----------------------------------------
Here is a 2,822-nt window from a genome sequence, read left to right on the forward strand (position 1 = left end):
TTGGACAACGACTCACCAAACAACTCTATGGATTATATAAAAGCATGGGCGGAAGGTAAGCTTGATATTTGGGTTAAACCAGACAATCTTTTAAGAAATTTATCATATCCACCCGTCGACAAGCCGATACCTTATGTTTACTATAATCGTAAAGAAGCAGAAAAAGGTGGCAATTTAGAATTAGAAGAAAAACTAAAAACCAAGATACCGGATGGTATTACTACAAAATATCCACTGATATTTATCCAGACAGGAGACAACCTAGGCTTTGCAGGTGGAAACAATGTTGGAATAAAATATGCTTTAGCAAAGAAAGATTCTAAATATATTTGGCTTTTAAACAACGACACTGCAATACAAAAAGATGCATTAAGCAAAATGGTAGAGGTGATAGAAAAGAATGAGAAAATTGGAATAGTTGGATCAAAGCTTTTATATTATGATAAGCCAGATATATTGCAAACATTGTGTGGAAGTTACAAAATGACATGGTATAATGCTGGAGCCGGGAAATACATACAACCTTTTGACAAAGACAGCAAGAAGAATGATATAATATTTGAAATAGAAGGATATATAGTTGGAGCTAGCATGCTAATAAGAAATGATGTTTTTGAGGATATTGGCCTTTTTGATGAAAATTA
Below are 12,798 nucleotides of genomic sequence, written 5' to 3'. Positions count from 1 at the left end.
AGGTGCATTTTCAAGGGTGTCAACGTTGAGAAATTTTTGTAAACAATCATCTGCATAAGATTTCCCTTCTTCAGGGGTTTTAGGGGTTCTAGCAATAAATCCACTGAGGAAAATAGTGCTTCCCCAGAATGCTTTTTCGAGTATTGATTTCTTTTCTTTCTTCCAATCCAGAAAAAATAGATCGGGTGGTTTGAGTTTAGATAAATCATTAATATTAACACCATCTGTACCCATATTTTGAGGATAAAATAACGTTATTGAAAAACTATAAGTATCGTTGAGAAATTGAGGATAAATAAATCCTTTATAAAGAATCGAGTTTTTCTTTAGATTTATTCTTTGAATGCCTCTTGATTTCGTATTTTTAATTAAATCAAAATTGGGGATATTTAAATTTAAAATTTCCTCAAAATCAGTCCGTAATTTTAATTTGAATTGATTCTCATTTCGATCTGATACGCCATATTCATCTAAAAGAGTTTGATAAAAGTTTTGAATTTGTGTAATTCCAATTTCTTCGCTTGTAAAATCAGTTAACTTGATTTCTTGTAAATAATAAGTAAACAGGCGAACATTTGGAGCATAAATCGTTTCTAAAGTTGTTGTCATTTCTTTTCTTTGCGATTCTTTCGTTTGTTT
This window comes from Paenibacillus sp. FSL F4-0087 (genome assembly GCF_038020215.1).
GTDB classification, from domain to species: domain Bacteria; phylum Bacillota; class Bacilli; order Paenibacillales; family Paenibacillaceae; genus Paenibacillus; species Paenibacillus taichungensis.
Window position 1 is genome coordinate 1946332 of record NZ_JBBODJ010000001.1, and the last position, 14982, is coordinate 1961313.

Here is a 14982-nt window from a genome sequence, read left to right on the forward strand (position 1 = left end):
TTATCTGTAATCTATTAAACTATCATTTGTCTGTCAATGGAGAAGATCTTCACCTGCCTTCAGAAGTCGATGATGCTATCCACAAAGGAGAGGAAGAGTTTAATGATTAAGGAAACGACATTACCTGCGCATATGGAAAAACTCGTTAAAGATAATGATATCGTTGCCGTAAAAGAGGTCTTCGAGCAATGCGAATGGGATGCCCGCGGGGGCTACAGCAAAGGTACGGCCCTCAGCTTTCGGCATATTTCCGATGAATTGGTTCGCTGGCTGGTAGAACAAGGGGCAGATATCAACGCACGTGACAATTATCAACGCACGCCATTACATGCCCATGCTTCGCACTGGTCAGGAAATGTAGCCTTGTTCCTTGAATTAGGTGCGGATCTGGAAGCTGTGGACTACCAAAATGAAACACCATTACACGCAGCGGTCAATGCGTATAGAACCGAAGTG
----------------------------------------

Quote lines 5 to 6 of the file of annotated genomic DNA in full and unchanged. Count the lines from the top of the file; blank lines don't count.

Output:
This window comes from Paenibacillus sp. FSL F4-0087 (genome assembly GCF_038020215.1).
GTDB classification, from domain to species: domain Bacteria; phylum Bacillota; class Bacilli; order Paenibacillales; family Paenibacillaceae; genus Paenibacillus; species Paenibacillus taichungensis.